Just for fun I've created a map of the final couple of hours from last nights shift. Heading for dinner at 10.40pm and thinking the night was pretty much over, save for some local stragglers, an unexpected hail to the western suburbs set off a chain of jobs reaping an additional $130, bingo! All thanks to those incorrigible party animals from the music industry celebrating the annual ARIA Awards at Olympic Park, Homebush.
Hit the Larger Map for details of the jobs. Sorry I couldn't be more elaborate with images and videos but it's too late for the fancy stuff. Maybe next time.
A sobering reminder of one’s mortality comes from working with the elderly. Observing how they respond to help is a lesson in contrasting behaviour and gratitude. Whilst a few elderly consider help as an automatic entitlement, most others see it as thoughtfulness, and even a rare opportunity for some human nourishment.
At change-over time on Wednesday afternoon I accepted a radio job from a suburban residence to Concord Hospital. It’s an old story. The passenger’s pre-arranged transport had failed to arrive and the job was shunted down the food chain to a regular white taxi...
On Monday night I dropped a fare outside the Coogee Bay Hotel thence parked the cab to return an overdue phone call. This was a mistake.
I killed the Vacant light, locked the doors and made the call just as a big heavy fella approached a vacant cab in front. He looked like a homeless guy, dishevelled and smoking a cigarette as he negotiated with the driver through the open door. Generally the grifters look for ‘spare change’, going from cab to cab with limited success.
He then approached my cab and attempted to open the door before reefing at the handle and bellowing something indecipherable. So I dropped the window a little and called, “Mate, I’m not vacant.” “If you don’t take me,” he wheezed, “I’m going to report you.” Whatever, I thought, and continued chatting on the phone as he disappeared into the hotel.
After a couple of minutes I rang off, turned the Vacant light on and hopped out to look for the bloke. The doorman told me he was in the lobby and went to fetch him. When he waddled out I said, “Ready to go, mate?” “Nah, bugger you,” he snarled, “I just reported you,” then climbed into the cab behind. Can’t win.
China never figures in my visitor statistics until yesterday when the blog came under sustained attack from comment spam. Some clown in China with too much spare time recorded 947 page hits spruiking some game. Idiot.
In other news a fresh Cabpoll went up yesterday and, with luck, will be followed by a passenger video interview today. Pretty tricky stuff but it should be okay.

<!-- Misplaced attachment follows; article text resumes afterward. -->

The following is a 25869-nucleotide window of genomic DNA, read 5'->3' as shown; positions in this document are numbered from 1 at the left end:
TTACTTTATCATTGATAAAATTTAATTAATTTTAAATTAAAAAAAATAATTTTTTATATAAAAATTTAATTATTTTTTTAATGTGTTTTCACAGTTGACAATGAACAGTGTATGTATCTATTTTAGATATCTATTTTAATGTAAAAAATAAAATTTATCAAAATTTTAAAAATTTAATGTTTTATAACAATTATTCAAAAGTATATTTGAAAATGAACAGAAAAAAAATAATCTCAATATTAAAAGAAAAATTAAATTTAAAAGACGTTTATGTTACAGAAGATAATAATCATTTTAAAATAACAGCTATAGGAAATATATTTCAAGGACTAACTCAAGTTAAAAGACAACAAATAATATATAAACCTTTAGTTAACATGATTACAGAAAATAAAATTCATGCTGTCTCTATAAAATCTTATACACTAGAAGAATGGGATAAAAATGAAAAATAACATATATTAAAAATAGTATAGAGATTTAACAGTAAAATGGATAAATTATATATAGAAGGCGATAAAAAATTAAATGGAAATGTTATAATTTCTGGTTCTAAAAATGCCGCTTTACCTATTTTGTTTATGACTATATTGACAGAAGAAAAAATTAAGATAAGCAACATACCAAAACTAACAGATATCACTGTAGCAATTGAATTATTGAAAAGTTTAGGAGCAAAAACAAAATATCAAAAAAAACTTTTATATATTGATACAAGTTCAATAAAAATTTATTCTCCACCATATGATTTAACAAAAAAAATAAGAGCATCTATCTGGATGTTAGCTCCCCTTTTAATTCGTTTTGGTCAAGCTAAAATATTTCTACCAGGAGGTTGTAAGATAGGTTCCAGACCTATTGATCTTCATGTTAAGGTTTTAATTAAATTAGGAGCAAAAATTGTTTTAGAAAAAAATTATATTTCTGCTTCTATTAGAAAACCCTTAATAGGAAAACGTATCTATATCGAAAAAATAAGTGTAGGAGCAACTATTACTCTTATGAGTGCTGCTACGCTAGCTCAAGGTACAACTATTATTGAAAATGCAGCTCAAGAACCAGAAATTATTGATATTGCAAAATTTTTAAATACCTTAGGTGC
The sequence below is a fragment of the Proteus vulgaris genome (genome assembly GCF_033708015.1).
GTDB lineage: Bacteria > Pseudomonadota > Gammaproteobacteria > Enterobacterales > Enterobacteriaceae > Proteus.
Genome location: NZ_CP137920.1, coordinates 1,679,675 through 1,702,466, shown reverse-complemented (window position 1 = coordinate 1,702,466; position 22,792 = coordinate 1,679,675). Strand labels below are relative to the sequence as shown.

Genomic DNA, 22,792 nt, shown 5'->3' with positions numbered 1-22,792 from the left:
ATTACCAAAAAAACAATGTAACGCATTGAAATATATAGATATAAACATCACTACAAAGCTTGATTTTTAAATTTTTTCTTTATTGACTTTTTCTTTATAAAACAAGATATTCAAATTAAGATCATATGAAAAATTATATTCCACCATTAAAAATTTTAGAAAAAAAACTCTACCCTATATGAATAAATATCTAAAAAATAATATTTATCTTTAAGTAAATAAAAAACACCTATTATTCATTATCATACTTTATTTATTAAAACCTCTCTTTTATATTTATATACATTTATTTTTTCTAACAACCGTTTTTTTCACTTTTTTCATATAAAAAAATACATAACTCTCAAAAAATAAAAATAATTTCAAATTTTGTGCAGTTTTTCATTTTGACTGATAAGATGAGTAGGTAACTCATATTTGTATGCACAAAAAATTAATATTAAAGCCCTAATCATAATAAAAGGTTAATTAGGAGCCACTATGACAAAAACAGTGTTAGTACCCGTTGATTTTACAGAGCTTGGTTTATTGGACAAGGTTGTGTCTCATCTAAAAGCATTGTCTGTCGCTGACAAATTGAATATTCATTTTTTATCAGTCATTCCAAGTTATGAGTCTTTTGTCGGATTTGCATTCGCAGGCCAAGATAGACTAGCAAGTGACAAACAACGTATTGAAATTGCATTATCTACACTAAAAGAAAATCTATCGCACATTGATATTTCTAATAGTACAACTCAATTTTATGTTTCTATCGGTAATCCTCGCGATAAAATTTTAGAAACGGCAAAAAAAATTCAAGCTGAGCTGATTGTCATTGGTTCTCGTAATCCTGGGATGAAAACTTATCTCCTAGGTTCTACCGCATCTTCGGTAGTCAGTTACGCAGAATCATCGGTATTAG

Finally, for anyone interested and not at the pub tonight, I'll be making an appearance on Channel 9's A Current Affair to talk about Cabpoll. Hopefully, it too will be okay.
UPDATE: Unfortunately the ACA piece is not complete, despite a successful session late this afternoon. A little more material is needed to round out the story and will now be broadcast next week. More importantly, though, my first Cabpoll video interview with a passenger is now online here.
My second Cabpoll appeared yesterday at ninemsn (see sidebar). Generally I'll be reporting on Tuesdays and Thursdays, save for this week when the campaign start required an introductory post.
This catchy image (click to enlarge) was taken outside a North Ryde church on Sunday, within hours of the election being called. It's by the same denomination who last February erected another striking poster board, Jesus loves Osama.
Early on Sunday evening a Parramatta tough guy, around forty years old with a shaven head, caught me unawares at the traffic lights and climbed aboard. Instinctively I eased my phone camera from it’s cradle straight into my shirt pocket. Discrimination !
In an Aussie accent he ordered a neighbouring suburb then asked, “Can I smoke in here, bro' ?” “Nah, sorry mate,”I replied and pointed to the security camera. “Wish we could but it’s the law.” “F...!," he exclaimed, "it shits me!” “What, the law..?” “Nah, smoking,” he replied. “I only took it up three years ago because of stress.” “Let me guess,” I offered, “Family Court stress ?” “Dat’s it bro, dat’s it,” he moaned.
For the next five minutes I received chapter and verse from a harried father up against the system, not made any easier to accept by his foreign heritage. As he told how cruel it was to be denied witnessing his son’s first day at school, I wondered how long it was since he’d had a good, hearty, belly laugh. Probably since he started smoking, three years ago.
Upon alighting he paused, then snarled in a fearsome tone, “If this was my country, bro’, I’d be buryin' the bitch.” A passionate man.
With yesterday's announcement of the Federal election date I can now inform readers of my involvement supplying Cabpoll passenger surveys for ninemsn.com.au. These can be found on the ninemsn election minisite.
This project will be my main focus for the next six weeks and due to the work load involved regular Cablog posts will be curtailed somewhat. However special passenger encounters will still appear here as they occur, the most recent being posted yesterday.
Needless to say this job is a great opportunity which I intend grabbing with both hands, feet, brain, cabs, computers, tools, whatever. Therefore I trust my regular readers will understand this commitment and I thank you in advance for continued support.
During the election campaign Cabpoll will appear bi-weekly, comprising text reports with the occasional multimedia feature. So head on over for my first Cabpoll up today.